Dongbu is really very fortunate to have Chang-Sik Choi as CEO for the firm. It is also very evident that Dongbu is having a very diversified product line, but still many products like MEMS are missing in it, Choi will be the right person to bring all the remaining into the basket of Dongbu. Also 300mm wafer size if a high demand of the growing need of semiconductor chips in the industries, and that will increase the production capacity almost by 50% more.
The cost of building and running a fab is so high that few companies can afford the outlay. Foundries will always be needed by startups, so the business model is sound. Focusing on analog and high voltage processes should allow higher margins. The hard part is growing capacity without overextending the finances of the company.
@Decartes, MagnaChip isn't a pure play foundry like Dongbu.
But you are absolutely correct that MagnaChip is also offering a specialty foundry service similar to Dongbu. MagnaChip, too, is hoping to take advantage of the explosive growth of smartphones and tablets worldwide; MagnaChip, which is also striving to offer processes for such products as PMIC, modules and MOSFET, announced earlier this year the availability of 0.18 micron BCD process technology.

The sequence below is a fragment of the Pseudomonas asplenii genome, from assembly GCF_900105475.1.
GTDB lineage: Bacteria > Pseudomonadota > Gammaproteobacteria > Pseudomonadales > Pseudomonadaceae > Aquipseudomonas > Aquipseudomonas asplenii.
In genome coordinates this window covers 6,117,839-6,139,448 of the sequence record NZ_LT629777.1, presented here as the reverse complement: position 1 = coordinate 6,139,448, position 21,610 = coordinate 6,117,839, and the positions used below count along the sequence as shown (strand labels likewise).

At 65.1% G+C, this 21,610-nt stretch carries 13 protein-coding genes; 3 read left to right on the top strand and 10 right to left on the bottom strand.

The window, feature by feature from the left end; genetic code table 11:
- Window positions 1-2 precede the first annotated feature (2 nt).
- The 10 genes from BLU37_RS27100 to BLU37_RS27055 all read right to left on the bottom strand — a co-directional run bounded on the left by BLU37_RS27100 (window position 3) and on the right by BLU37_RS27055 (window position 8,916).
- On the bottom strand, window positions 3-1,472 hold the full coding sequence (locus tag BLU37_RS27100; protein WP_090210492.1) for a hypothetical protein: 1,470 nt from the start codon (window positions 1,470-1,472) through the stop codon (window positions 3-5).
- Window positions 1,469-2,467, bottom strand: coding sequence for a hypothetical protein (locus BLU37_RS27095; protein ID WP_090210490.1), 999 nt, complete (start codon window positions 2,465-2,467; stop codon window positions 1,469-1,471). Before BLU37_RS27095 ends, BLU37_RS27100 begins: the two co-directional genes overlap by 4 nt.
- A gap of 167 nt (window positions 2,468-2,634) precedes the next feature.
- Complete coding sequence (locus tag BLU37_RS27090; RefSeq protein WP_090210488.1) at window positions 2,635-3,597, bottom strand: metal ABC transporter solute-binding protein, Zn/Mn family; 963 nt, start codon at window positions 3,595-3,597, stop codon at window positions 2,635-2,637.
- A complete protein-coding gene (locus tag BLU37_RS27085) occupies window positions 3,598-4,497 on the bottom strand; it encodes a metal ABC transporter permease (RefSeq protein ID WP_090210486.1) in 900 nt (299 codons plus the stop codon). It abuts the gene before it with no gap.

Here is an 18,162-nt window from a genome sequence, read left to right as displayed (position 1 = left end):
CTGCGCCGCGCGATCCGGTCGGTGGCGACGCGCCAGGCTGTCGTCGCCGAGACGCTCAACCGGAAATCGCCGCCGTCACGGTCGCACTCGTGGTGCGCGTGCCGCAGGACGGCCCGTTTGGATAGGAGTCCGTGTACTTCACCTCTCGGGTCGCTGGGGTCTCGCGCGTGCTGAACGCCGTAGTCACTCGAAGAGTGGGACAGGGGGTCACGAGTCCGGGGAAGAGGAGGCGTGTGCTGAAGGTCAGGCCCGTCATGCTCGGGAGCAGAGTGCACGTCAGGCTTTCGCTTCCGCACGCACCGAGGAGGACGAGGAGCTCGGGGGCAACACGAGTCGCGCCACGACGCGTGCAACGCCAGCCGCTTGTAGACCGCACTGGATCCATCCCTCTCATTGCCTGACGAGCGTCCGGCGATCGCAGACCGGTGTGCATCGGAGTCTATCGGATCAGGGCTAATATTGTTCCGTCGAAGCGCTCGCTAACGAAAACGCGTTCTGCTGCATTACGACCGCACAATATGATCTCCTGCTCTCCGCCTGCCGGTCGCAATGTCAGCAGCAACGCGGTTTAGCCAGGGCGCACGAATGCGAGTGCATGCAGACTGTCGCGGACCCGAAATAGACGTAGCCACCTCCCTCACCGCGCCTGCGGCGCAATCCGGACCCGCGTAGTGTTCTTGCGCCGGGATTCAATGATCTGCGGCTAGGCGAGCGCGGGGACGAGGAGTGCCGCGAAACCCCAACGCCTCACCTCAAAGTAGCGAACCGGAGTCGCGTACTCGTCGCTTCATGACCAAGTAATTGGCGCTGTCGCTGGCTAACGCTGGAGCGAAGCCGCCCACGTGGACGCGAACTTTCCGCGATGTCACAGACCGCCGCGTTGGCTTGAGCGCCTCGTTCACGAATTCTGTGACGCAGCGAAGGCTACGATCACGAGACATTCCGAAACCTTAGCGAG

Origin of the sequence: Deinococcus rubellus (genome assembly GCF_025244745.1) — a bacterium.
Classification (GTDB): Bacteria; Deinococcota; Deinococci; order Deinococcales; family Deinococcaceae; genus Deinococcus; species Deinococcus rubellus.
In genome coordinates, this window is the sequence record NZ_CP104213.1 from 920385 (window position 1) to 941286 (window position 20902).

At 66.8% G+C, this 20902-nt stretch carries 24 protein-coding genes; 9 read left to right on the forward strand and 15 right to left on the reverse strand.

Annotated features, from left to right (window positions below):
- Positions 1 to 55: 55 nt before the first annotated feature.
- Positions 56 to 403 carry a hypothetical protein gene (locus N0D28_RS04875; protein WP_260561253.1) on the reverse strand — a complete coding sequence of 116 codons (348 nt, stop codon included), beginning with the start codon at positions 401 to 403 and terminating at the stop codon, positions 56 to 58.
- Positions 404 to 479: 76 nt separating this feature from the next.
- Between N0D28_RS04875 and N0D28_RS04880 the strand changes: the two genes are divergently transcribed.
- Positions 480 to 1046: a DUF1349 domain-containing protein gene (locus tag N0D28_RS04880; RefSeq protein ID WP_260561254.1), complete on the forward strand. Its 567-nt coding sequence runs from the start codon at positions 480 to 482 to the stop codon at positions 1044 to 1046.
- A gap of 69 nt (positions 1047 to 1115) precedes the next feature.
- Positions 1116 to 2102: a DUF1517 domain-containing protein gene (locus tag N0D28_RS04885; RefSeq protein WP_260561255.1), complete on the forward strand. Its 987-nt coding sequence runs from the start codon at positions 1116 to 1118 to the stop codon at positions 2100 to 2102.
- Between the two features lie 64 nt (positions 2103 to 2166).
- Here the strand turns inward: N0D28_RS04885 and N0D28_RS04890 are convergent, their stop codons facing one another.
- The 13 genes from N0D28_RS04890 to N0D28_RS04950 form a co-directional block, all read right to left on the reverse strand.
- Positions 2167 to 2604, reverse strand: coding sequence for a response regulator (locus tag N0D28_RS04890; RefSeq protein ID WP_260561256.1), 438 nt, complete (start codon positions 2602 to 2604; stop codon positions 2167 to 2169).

IC Insights' 2012 foundry service ranking chart (by revenue) shows MagnaChip at 11th place, whereas Dongbu is ranked at 9th.
It will be certainly interesting to watch how they will compete against each other...
Drones are, in essence, flying autonomous vehicles. Pros and cons surrounding drones today might well foreshadow the debate over the development of self-driving cars. In the context of a strongly regulated aviation industry, "self-flying" drones pose a fresh challenge. How safe is it to fly drones in different environments? Should drones be required for visual line of sight – as are piloted airplanes? Join EE Times' Junko Yoshida as she moderates a panel of drone experts.